9 Weight Loss Secrets the Diet Industry Doesn't Want You to Know
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Even if you're not trying to lose weight, chances are you've seen some ideas on how to do so:
"Eat what you want and lose weight!"
"Lose thirty pounds in thirty days!"
"Finally, a diet that really works!"
"Lose one jean size every seven days!"
"Top three fat burners revealed"
"Ten minutes to a tighter tummy!"
But these claims are readily rebuked by anyone who's tried to lose five, ten, or one hundred pounds. Losing weight ain't that easy. It's not in a pill, it doesn't (usually) happen in thirty days, and judging from the myriad plans out there, there is no one diet that works for everyone.
Looking past the outrageous claims, there are a few hard truths the diet/food industry isn't going to tell you, but might just help you take a more realistic approach to sustained weight loss.
1. You have to exercise more than you think.
The Centers for Disease Control and Prevention recommends getting at least thirty minutes of moderate exercise most days of the week; this includes things like shoveling snow and gardening. And while this is great for improving heart health and staying active, research indicates that those looking to lose weight or maintain weight loss have to do more -- about twice as much.
For instance, members of the National Weight Control Registry (NWCR) -- a group of over 5,000 individuals who have lost an average of sixty-six pounds and kept it off for five and a half years -- exercise for about an hour, every day.
A study published in the July 28, 2008 issue of Archives of Internal Medicine supports this observational finding. The researchers enrolled 200 overweight and obese women on a diet and exercise regimen and followed them for two years. Compared with those that gained some of their weight back, the women who were able to sustain a weight loss of 10 percent of their initial weight for two years exercised consistently and regularly -- about 275 minutes a week, or fifty-five minutes of exercise at least five days a week.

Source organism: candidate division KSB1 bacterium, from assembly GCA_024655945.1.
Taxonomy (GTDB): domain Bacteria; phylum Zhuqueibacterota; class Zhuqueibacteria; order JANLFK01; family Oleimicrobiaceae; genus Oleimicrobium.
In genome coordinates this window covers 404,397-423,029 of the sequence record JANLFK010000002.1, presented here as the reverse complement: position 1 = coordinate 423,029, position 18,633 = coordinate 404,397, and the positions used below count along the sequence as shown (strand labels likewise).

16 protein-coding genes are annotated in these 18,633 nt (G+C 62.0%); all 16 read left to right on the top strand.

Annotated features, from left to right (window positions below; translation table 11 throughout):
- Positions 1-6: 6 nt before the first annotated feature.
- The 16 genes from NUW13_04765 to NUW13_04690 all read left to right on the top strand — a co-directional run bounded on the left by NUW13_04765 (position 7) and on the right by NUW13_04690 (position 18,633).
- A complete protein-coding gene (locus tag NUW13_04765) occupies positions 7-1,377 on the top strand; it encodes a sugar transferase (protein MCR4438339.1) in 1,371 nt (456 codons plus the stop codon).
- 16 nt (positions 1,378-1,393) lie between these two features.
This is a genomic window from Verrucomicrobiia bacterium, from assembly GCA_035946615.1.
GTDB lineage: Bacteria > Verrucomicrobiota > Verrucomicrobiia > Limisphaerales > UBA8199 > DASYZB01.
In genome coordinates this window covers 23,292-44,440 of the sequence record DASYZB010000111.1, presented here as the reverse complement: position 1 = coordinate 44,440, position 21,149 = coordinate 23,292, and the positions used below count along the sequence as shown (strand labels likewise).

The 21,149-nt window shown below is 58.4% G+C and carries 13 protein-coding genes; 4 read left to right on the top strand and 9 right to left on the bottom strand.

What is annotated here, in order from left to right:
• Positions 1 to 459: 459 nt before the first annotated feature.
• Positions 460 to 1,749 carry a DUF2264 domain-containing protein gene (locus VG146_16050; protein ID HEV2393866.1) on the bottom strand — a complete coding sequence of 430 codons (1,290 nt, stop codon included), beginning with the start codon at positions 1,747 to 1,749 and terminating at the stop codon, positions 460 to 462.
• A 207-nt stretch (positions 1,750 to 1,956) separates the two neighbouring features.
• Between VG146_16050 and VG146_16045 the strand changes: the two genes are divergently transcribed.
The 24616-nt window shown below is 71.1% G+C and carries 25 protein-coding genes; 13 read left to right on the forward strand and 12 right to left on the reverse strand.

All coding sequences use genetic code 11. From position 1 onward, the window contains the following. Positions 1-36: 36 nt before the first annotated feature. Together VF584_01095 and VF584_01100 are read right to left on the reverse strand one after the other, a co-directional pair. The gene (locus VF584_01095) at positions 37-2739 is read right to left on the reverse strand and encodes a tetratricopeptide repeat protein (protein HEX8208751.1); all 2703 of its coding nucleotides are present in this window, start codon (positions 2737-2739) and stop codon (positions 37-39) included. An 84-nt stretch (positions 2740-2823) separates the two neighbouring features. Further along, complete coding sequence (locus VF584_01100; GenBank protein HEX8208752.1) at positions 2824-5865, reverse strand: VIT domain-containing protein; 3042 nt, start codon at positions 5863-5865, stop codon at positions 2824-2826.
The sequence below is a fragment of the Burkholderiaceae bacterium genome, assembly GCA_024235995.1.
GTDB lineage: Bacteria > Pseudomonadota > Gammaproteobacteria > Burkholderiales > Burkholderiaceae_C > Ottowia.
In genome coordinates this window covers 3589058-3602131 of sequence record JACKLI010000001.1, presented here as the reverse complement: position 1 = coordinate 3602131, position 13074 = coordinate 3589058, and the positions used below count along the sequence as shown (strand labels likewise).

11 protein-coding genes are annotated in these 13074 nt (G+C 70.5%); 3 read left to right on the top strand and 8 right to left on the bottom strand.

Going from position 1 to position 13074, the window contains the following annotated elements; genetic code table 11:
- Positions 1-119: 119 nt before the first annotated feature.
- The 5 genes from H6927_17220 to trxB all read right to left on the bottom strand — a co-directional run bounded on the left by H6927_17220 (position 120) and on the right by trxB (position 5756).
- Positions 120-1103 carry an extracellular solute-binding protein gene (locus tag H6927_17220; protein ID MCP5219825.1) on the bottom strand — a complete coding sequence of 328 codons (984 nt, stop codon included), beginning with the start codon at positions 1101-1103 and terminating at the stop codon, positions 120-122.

In other words, things like taking the stairs, walking to the store, and gardening are great ways to boost activity level, but losing serious weight means exercising regularly for an hour or so. However, this doesn't mean you have to start running or kickboxing -- the most frequently reported form of activity in the NWCR group is walking.
2. A half-hour walk doesn't equal a brownie.
I remember going out to eat with some friends after a bike ride. Someone commented on how we deserved dessert because we had just spent the day exercising; in fact, we had taken a leisurely twenty-minute ride through the park. This probably burned the calories in a slice of our French bread, but definitely not those in the caramel fudge brownie dessert. Bummer.
And while it's easy to underestimate how many calories something has, it's also easy to overestimate how many calories we burn while exercising. Double bummer.
Even if you exercise a fair amount, it's not carte blanche to eat whatever you want. (Unless you exercise a ton, have the metabolism of a sixteen-year-old boy, and really can eat whatever you want). A report investigating the commonly-held beliefs about exercising, published in the Journal of the American Dietetic Association, concludes that although exercise does burn calories during and after exercise, for overweight persons, "excessive caloric expenditure has limited implications for substantially reducing body weight independent of nutritional modifications." In other words, to lose weight, you have to cut calories and increase exercise.